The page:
The Power Behind Full Engagement

November 1, 2016

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I'm Deb- CEO, worldwide executive coach, mentor, consultant and speaker. I'm here to help you take your leadership and impact to the next level!

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In a previous article, we talked about the high cost of disengagement to US companies ($450 billion to $550 billion in lost productivity per year, according to a Gallup study).

In this article, we will talk about the power behind engagement.

Several years ago, a groundbreaking concept emerged. It was introduced in the book, The Power of Full Engagement: Managing Energy, Not Time, Is the Key to High Performance and Personal Renewal. In the book, Jim Loehr and Tony Schwartz documented stories based on years of research and working with high performing individuals in the sports, entertainment, and business industries.

They defined full engagement as something that occurs when a person is “physically energized, emotionally connected, mentally focused, and spiritually aligned with a purpose beyond their immediate self-interest.”

Think about it.

Have you ever been so absorbed in your work that hours passed before you realized you hadn’t eaten lunch or taken a break all day? That is full engagement. It usually occurs when you are physically, emotionally, mentally, and spiritually using your strengths to accomplish a meaningful purpose. It is high and sustained energy.

What is your most important organizational resource?

Is it time, people, goods, or services?

According to Jim and Tony, “The most important organizational resource is energy.”

And I am inclined to agree.

Imagine you as a leader have a team of individuals with each member working in their strengths, fully engaged – so engaged in their work that you have to remind them it is time to go home for the day. Have you ever experienced just one day like that? What would happen if you did?

As a leader, one of your most important roles is that of energy catalyst. How do you create energy on your team?

  1. Strengths-Based Energy

Placement of team members in positions that allow them to use their strengths creates energy. For example, if you place someone who is a “people person” in a cubicle to work on complex spreadsheets all day every day, you will, in relatively short order, take a high energy employee to a low-energy liability. If you repeat this often enough, you have a highly dysfunctional team. If, instead, you place that person in a position where they are in contact with people each day, they will add strengths-based energy to your team. And they will create results.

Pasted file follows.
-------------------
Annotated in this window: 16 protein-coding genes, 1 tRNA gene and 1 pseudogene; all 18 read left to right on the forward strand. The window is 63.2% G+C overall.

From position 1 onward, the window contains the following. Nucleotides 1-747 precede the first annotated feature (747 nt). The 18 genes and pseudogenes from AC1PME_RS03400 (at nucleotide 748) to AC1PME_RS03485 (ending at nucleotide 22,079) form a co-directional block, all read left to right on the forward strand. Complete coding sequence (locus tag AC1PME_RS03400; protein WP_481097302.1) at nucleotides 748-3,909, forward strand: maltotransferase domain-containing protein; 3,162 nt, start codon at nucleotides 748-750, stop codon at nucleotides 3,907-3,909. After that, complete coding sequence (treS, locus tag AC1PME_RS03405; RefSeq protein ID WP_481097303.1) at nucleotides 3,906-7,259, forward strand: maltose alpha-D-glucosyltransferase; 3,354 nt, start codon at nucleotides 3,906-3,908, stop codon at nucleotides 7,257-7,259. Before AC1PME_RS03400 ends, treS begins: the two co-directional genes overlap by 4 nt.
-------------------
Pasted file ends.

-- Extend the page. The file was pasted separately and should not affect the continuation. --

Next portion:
It’s about, as Jim Collins alluded, getting people not only on the bus, but in the right seats on the bus. How do you know who is best suited for each position? Use a tool like the DISC assessment or strengths mapping to create a strengths-based team.

  1. Physical Energy

As a leader, there are some things you can do to protect the physical energy of your team members. This might take the form of an employee wellness program. According to one study, 57% of people with high health risk reached low-risk status by completing a worksite cardiac rehabilitation and exercise program. Johnson and Johnson reported savings of $250 million on health care costs across the 6-year period of research, noting a return of $2.71 for every dollar spent.

Another way a leader can maintain the physical energy of the team is encourage each team member to take their vacation. Time away is a cost to the company, yes, but it can also be an investment in renewed energy. If you notice an employee is working through lunch and seldom taking a break, encourage them to go out to lunch and otherwise step away from their desk for a short period of time every two hours or so. In the not-so-old-days, the longer a person worked, the more perceived value they had as an employee. We know now that quality can be much more effective than quantity.

  1. Emotional Energy

Emotional energy is about connection. Observe your team. Are they connected? Do they respect and rely upon each other’s strengths to accomplish objectives…or are they each working in individual silos? When a team of individuals brings their collective strengths to the table, it is amazing what happens. The energy is compounded exponentially.

  1. Mental Energy

This is about focus. Focus in today’s business world is a challenge. It is hard to reach a level of focus when you are constantly bombarded with emails, texts, people showing up at the door to chat, and so on. Give your team focus time – some suggest 90-minute intervals. Give your team members permission to turn off email and phone calls during focus time. And, by the way, we as leaders can be some of the worst offenders in this by expecting immediate response to our emails and calls. In doing this as a leader, you may be short-circuiting the mental energy of your team.

  1. Spiritual Energy

This is about being connected to purpose. As a leader, you can help your team connect to purpose by sharing with them the big picture vision – by connecting the part they play to the overall vision and mission of the organization. If you can help them connect what they do to the needs of your customers, it will provide the energy needed to fuel their work. The up and coming businesses in today’s world are often purpose-based. Toms Shoes is an example of a high purpose-high energy company. They are connected to purpose at every level.


Our goal as leaders should be to create a high-energy team. High energy fosters full engagement. And full engagement creates profit. Concerned about your bottom line? It might be time to check your power lines.